Cannot Be Unseen: Coffee


Oh coffee, the sweet dark mistress of the morning. Was that creepy? That felt creepy. We’ll just move along.

Coffee is, without a doubt, one of the highest risk products with regard to exploited and child labor. With that in mind, it’s easy to assume that it would be difficult to find tasty, affordable, fair-trade coffee. Surprisingly, it’s not that difficult!

A solid number of coffee brands have risen to the fair trade challenge. Many are going above and beyond. Here are a few brands to check out:

Land of a Thousand Hills Coffee

Deans Beans

Grounds for Change

Don’t forget to do some research into each brand before ordering. I think you’ll like what you find. Do you have a favorite fair trade coffee company? Share it in the comments!


Cannot Be Unseen: Chocolate

Cocoa is considered a pretty “high risk” product with respect to exploited labor. For that reason, most of the chocolate-based products we used to buy are now off-limits to me.

Buying chocolate is definitely on our minds around this time of year, and it’s super important to stand firm on consumer responsibility and not give in to what’s easy or cheap at the expense of ethics.

Anyway,ย  this week, when I got, ahem, sick ๐Ÿ˜‰ my wonderful husband went on a crusade to find me delicious fair-trade chocolate that is produced by ethically-conscious companies. Here’s what he found:

Milk Chocolate Bar

Besides the fact that this chocolate is delish, I was thrilled to discover this on their website:

“Our policy states that we will not buy chocolate or ingredients from firms that use or reinforce the use of exploited labor of any sort. Our chocolate supplier does not engage in and does not support forced or exploitative labor practices.

Given that our supplier has a facility on the Ivory Coast, they are in a position to assure this, perhaps more than other firms who do not maintain a facility in the cocoa producing regions. I speak with my supplier about this subject weekly to encourage them to do what they can to help other companies prevent such activities and apply what pressure they can in the region.

We buy chocolate from Belgium. The Belgian’s work with the European Cocoa Association. The ECA has met repeatedly with the Ivory Coast ambassadors and the UNICEF program directors for the region in an attempt to convey the policy that they will not support exploited labor and to develop a plan to assess the exact conditions in the West African cocoa producing countries. Once the situation is understood clearly and the reasons for whatever problems may exist are also clearly understood, they will implement programs to correct abuses, if any.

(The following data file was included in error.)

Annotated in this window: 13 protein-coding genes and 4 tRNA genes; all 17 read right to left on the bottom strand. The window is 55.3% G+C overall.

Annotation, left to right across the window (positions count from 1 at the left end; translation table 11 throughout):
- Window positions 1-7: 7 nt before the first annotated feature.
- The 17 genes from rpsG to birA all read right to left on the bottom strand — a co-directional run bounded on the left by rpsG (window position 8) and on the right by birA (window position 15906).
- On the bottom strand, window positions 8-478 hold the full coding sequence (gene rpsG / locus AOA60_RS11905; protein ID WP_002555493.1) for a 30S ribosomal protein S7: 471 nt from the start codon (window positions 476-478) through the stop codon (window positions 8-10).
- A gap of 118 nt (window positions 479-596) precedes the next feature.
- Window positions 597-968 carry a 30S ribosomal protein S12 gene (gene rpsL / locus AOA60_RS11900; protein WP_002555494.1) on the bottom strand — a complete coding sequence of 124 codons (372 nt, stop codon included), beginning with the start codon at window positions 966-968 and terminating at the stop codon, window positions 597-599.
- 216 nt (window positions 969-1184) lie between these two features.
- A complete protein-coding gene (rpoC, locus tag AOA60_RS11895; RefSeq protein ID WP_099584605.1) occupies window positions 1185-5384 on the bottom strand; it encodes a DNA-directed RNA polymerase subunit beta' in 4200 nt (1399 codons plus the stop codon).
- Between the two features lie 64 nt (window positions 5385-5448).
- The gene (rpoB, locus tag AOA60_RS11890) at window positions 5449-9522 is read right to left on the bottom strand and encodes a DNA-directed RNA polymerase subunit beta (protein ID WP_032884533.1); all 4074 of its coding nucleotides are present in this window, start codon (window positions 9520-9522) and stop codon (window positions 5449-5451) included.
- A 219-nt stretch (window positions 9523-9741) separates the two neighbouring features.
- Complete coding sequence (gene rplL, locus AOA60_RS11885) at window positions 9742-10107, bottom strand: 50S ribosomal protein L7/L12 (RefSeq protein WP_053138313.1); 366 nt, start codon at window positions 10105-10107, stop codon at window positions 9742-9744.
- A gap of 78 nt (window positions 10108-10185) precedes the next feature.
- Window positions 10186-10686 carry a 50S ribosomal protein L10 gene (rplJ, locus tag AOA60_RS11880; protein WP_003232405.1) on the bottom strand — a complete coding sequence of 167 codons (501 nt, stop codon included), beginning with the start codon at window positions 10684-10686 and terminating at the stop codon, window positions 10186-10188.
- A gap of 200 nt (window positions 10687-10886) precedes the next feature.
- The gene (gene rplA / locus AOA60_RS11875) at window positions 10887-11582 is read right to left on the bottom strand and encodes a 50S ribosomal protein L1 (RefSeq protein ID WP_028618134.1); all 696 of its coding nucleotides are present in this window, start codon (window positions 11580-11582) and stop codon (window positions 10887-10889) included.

At Chocolove, we are committed to ensuring the fair and equal rights of all those directly and indirectly affected by our business. I believe it is our responsibility to do our part to see that everyone might live in a safe and happy world.”

I haven’t done an extensive amount of research yet to see what kind of accountability Chocolove has in place, but they certainly seem to be off on the right foot, as it were. My hubby found this at Earth Fare, but the Chocolove is also sold at Whole Foods and World Market, and the website is helpful in locating other retailers.

And I’m happy to have found a chocolate bar that I can enjoy and support! And I’ve solved the problem of what candy to stuff our stockings with this season. ๐Ÿ™‚

What’s your favorite fair trade & ethically-responsible chocolate?

Cannot Be Unseen: Raising Awareness

I have a problem. I can never buy a KitKat bar again. (Cue desperate sobs.) I also have to walk away from Mr. Goodbar, M&M’s, and Dove Chocolates. I have seen something that I can never, ever unsee, and now I’m atย  a crossroads.

Now honestly, none of those are good for me. I probably shouldn’t be eating all the sugary junk anyway. But I’m not talking health… I’m talking about ethics. is a website (and now an app) that helps to expose to the general public the policies and ethical practices of major corporations. Free2work is affiliated with Not for Sale, an organization dedicated to raising awareness of human trafficking. The website “grades” brands ranging from apparel (Gap, Forever 21, Faded Glory, and George are some notable ones) to foods, beverages, and even electronics (check out their assessment of Apple if you dare.) Each grade takes into account the brand’s ethical manufacturing policies, involvement in forced and/or child labor, worker rights and wages, and accountability.

The major problem with this resource is that once you’ve seen their reports, you can’t ever unsee them. Every product with a failing grade is one more thing I can’t purchase with a clear conscience. So when I say to read at your own risk, please understand me: the biggest challenge is learning to cope without some of your favorite products.

Now comes the exciting part: finding alternative ways to live. I’m about to kick consumerism in the butt (in my own life, anyway), and I hope to raise some awareness about this very serious issue along with way.